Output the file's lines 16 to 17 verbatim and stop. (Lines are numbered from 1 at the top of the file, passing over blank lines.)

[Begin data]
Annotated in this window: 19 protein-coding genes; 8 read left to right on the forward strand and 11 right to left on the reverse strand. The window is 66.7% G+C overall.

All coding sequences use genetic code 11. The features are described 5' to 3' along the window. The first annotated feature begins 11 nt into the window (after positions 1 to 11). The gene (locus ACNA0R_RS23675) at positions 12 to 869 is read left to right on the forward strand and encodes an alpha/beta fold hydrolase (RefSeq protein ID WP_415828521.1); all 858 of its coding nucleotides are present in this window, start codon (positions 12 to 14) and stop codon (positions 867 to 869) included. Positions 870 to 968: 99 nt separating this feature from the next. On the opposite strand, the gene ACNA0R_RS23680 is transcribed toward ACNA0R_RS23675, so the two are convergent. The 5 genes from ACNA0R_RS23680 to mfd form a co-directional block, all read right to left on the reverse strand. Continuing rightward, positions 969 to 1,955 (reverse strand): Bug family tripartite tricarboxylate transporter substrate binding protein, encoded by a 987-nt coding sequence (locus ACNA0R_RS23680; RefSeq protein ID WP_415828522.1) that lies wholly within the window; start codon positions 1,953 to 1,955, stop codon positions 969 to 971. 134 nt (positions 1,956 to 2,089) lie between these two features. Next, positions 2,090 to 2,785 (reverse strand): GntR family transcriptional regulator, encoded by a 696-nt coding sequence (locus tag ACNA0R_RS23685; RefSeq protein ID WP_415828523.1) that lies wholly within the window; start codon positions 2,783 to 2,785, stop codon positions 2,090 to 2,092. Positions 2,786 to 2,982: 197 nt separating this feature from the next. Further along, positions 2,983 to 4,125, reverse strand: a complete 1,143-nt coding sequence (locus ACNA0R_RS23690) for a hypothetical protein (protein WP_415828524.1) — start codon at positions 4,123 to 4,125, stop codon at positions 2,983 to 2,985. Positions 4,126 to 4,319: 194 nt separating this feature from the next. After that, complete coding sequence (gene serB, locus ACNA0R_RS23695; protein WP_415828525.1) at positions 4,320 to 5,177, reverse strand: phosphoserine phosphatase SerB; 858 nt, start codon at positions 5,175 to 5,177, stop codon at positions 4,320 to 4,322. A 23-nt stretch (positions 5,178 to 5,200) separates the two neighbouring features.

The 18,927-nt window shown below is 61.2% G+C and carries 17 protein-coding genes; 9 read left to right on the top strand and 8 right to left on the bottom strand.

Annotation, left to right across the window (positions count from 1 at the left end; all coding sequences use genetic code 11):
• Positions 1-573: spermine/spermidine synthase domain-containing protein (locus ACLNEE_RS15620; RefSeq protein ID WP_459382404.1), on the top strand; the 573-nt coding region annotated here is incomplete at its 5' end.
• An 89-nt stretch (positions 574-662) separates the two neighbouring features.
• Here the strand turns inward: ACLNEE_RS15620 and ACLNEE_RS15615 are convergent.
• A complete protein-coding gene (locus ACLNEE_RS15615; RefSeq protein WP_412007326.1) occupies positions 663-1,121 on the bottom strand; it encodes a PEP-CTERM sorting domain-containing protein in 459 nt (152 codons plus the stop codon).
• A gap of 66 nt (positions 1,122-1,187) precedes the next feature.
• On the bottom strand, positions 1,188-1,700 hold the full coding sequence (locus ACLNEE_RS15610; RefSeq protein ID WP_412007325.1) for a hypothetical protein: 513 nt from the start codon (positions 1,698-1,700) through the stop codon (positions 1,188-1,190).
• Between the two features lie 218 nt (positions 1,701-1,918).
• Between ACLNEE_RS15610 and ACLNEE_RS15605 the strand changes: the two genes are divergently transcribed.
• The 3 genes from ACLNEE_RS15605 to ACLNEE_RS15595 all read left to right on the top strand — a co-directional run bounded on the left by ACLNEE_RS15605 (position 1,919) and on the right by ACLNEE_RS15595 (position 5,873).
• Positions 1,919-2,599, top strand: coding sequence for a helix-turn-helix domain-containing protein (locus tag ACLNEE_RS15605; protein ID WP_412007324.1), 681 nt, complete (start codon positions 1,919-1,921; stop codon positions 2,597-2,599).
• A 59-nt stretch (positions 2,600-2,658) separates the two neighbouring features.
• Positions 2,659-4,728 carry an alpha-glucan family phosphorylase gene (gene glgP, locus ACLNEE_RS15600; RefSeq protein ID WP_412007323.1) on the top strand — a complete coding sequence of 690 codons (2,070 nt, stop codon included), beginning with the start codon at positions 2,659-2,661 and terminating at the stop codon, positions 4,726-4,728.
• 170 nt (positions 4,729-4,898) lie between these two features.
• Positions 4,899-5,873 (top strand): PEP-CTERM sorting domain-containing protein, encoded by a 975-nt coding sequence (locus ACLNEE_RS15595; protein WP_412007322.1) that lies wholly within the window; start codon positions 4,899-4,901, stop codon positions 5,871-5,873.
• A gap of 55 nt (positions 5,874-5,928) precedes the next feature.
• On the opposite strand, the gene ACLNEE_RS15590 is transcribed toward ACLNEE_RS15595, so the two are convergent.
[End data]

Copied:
• Positions 2,659-4,728 carry an alpha-glucan family phosphorylase gene (gene glgP, locus ACLNEE_RS15600; RefSeq protein ID WP_412007323.1) on the top strand — a complete coding sequence of 690 codons (2,070 nt, stop codon included), beginning with the start codon at positions 2,659-2,661 and terminating at the stop codon, positions 4,726-4,728.
• 170 nt (positions 4,729-4,898) lie between these two features.